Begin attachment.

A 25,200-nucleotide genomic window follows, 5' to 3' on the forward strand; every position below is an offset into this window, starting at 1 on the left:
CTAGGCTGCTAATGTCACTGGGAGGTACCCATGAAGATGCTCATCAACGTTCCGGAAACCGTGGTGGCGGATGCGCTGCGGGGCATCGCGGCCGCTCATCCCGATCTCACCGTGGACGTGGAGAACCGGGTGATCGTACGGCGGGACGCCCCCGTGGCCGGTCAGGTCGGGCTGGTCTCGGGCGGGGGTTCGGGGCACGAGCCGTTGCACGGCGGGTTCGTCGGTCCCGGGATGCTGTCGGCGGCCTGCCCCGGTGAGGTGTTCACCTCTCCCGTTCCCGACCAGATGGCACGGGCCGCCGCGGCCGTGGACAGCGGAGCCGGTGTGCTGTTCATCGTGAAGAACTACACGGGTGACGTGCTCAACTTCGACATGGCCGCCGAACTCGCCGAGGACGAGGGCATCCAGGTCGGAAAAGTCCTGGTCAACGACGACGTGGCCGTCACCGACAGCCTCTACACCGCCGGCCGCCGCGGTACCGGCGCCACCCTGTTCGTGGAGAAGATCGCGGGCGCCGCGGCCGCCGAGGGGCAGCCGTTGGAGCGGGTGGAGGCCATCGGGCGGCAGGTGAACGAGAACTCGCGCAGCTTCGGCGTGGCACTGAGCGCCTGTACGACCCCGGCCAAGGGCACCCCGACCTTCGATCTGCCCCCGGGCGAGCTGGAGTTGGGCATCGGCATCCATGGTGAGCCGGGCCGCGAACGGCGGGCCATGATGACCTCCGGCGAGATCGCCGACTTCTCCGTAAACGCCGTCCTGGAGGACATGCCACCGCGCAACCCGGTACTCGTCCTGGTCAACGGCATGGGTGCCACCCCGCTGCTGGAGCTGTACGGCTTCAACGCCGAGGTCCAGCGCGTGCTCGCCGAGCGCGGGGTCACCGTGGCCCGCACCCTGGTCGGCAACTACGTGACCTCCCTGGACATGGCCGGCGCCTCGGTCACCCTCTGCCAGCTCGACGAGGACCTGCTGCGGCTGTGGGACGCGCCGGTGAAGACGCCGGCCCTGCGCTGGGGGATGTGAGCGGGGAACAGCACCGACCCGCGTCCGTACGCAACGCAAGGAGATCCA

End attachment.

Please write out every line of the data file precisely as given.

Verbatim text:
A 25,200-nucleotide genomic window follows, 5' to 3' on the forward strand; every position below is an offset into this window, starting at 1 on the left:
CTAGGCTGCTAATGTCACTGGGAGGTACCCATGAAGATGCTCATCAACGTTCCGGAAACCGTGGTGGCGGATGCGCTGCGGGGCATCGCGGCCGCTCATCCCGATCTCACCGTGGACGTGGAGAACCGGGTGATCGTACGGCGGGACGCCCCCGTGGCCGGTCAGGTCGGGCTGGTCTCGGGCGGGGGTTCGGGGCACGAGCCGTTGCACGGCGGGTTCGTCGGTCCCGGGATGCTGTCGGCGGCCTGCCCCGGTGAGGTGTTCACCTCTCCCGTTCCCGACCAGATGGCACGGGCCGCCGCGGCCGTGGACAGCGGAGCCGGTGTGCTGTTCATCGTGAAGAACTACACGGGTGACGTGCTCAACTTCGACATGGCCGCCGAACTCGCCGAGGACGAGGGCATCCAGGTCGGAAAAGTCCTGGTCAACGACGACGTGGCCGTCACCGACAGCCTCTACACCGCCGGCCGCCGCGGTACCGGCGCCACCCTGTTCGTGGAGAAGATCGCGGGCGCCGCGGCCGCCGAGGGGCAGCCGTTGGAGCGGGTGGAGGCCATCGGGCGGCAGGTGAACGAGAACTCGCGCAGCTTCGGCGTGGCACTGAGCGCCTGTACGACCCCGGCCAAGGGCACCCCGACCTTCGATCTGCCCCCGGGCGAGCTGGAGTTGGGCATCGGCATCCATGGTGAGCCGGGCCGCGAACGGCGGGCCATGATGACCTCCGGCGAGATCGCCGACTTCTCCGTAAACGCCGTCCTGGAGGACATGCCACCGCGCAACCCGGTACTCGTCCTGGTCAACGGCATGGGTGCCACCCCGCTGCTGGAGCTGTACGGCTTCAACGCCGAGGTCCAGCGCGTGCTCGCCGAGCGCGGGGTCACCGTGGCCCGCACCCTGGTCGGCAACTACGTGACCTCCCTGGACATGGCCGGCGCCTCGGTCACCCTCTGCCAGCTCGACGAGGACCTGCTGCGGCTGTGGGACGCGCCGGTGAAGACGCCGGCCCTGCGCTGGGGGATGTGAGCGGGGAACAGCACCGACCCGCGTCCGTACGCAACGCAAGGAGATCCA